McMahon spends $41.5 million on her CT Senate bid

Holly Bailey

Is Linda McMahon going to break her personal spending limit in Connecticut's Senate race?

According to a finance report filed today, the Senate GOP hopeful loaned her campaign another $20 million between July and September, bringing her ultimate investment in the race to $41.5 million so far. That makes her not only the top self-contributor in a 2010 congressional race but also the biggest spending House or Senate candidate in the country. (Meg Whitman, who is running for governor in California, doesn't count.)

As of Sept. 30, McMahon had just $2.6 million cash in the bank -- that's just over double the $1.2 million cash on hand her Democratic opponent, Richard Blumenthal, reported. But Blumenthal has gotten help from Senate Democrats in recent weeks, as the party has spent at least $2 million in ads attacking McMahon. The GOP, on the other hand, is leaving all the money-related heavy lifting to McMahon.

With just two weeks to go before Election Day, the question has to be how much more is McMahon willing to spend? The former World Wrestling Entertainment chair has previously said she was willing to invest up to $50 million of her own funds in the race. As of 20 days ago, McMahon was still $8.5 million short of that limit, but her campaign has continued its expensive TV ad assault against Blumenthal, which has likely depleted a good portion of those funds.

Recent polls in the race have found Blumenthal leading McMahon by roughly 5 or 10 points -- but most of those surveys were taken before a recent spate of debates, in which Blumenthal didn't perform very well. A bumbling response on a question about how to create jobs in the state was widely panned by other Democrats and subsequently became the subject of a recent McMahon TV spot. Blumenthal, in turn, has attacked McMahon over her ties to the WWE and its treatment of performers.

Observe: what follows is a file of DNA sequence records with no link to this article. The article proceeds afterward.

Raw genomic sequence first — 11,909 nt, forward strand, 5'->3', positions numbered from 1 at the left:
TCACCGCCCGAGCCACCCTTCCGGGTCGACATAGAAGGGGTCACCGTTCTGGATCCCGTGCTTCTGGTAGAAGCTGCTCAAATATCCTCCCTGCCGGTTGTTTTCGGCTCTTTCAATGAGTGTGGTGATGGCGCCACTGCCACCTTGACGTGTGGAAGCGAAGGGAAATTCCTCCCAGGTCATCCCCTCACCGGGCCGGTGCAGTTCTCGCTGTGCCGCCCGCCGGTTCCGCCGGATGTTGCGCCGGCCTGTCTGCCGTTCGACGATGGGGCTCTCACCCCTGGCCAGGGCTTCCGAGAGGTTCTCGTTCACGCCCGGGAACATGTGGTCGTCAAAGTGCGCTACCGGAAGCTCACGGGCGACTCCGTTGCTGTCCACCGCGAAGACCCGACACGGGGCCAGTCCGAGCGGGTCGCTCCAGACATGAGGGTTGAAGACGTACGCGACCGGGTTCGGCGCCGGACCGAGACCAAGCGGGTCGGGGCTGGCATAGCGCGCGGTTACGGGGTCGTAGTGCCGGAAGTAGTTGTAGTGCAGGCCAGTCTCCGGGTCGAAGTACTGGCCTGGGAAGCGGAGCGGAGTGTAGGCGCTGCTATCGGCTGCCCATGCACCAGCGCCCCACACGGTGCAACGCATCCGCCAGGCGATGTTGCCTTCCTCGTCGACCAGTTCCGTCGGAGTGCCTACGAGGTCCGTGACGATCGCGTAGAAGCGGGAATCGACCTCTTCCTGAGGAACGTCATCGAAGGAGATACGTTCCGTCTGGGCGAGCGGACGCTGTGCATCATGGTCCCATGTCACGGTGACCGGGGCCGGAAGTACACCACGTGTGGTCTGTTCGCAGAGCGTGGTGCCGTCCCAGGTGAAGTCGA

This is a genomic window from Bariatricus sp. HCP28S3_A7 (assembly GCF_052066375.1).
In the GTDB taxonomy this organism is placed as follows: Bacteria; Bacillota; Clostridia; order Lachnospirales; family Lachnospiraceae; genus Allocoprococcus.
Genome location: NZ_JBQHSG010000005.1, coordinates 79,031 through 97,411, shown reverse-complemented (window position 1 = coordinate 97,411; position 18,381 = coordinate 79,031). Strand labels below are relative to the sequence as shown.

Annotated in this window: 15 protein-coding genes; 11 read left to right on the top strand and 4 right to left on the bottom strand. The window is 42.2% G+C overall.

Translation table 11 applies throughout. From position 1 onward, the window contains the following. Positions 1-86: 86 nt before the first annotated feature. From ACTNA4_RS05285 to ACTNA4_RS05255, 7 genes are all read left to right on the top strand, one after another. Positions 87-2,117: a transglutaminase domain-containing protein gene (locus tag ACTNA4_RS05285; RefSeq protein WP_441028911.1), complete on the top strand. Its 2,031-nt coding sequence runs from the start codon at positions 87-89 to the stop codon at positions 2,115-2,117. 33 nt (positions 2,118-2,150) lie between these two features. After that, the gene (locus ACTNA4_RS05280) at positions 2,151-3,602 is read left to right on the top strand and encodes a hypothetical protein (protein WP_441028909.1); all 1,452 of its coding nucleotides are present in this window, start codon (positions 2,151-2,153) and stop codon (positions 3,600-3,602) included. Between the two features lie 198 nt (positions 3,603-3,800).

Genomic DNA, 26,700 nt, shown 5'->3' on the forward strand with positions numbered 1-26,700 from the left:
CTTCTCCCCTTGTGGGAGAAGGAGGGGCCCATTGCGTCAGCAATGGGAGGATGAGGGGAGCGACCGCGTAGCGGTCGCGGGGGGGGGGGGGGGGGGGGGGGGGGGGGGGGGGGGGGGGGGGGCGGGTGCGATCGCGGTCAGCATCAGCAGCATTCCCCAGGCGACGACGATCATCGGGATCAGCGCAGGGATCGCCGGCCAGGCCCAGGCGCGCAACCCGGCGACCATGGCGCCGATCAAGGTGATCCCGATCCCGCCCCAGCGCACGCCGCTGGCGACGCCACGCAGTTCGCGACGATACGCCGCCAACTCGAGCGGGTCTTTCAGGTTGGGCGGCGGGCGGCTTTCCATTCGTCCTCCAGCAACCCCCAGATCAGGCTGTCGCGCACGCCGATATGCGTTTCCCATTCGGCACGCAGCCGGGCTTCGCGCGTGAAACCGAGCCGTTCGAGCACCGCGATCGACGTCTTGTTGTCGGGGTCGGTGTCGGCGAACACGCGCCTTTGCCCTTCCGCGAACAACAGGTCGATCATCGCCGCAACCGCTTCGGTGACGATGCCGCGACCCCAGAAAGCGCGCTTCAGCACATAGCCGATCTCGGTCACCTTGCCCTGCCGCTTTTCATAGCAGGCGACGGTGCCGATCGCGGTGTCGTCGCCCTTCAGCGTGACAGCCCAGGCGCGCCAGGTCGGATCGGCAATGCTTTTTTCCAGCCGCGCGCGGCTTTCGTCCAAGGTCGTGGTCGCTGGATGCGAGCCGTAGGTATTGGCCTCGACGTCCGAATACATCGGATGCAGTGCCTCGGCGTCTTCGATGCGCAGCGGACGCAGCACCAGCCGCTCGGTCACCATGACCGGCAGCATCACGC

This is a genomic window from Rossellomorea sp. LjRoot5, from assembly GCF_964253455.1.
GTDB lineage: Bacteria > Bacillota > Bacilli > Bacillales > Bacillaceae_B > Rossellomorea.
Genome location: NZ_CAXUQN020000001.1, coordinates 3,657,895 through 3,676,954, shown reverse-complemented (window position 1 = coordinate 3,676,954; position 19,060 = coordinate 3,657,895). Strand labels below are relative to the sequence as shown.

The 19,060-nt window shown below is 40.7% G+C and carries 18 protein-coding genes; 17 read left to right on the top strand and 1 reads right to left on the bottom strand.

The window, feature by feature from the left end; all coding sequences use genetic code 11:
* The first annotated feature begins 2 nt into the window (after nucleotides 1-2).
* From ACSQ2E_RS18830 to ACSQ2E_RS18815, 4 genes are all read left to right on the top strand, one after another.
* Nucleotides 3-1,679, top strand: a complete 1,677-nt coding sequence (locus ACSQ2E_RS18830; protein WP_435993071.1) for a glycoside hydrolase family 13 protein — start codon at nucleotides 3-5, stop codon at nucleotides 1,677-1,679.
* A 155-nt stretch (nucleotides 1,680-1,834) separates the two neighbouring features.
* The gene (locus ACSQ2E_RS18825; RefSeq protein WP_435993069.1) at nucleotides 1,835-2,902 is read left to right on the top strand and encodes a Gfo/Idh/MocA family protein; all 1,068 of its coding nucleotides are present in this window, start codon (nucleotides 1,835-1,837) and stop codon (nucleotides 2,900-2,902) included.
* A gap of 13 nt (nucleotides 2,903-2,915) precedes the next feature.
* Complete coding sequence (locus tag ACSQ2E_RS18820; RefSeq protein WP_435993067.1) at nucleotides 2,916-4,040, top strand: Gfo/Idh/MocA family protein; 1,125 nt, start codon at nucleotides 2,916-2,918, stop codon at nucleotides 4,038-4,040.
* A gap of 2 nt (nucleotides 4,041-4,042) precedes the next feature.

That criticism prompted Vince McMahon, the candidate's husband, to post a video on the WWE site yesterday slamming critics for "negative and inaccurate attacks" on his company. "We are reaching out directly to you, the WWE universe, our fans, to provide the real facts about WWE," Vince McMahon says in the video. "We ask you to join us in responding to these malicious attacks against the company and you, our viewers."

He called on viewers to "utilize" Facebook, Twitter and other mediums to "set the record straight" about the WWE.

You can watch the full message here:

Democrats quickly questioned whether the campaign, called Stand Up for WWE, was meant to help the company or Linda McMahon's Senate bid. But a WWE spokeman insisted the campaign is solely meant to rehabilitate the WWE's image -- and the company has not in any way coordinated that message with McMahon's Senate campaign.

(Photo of Linda McMahon: Jessica Hill/AP)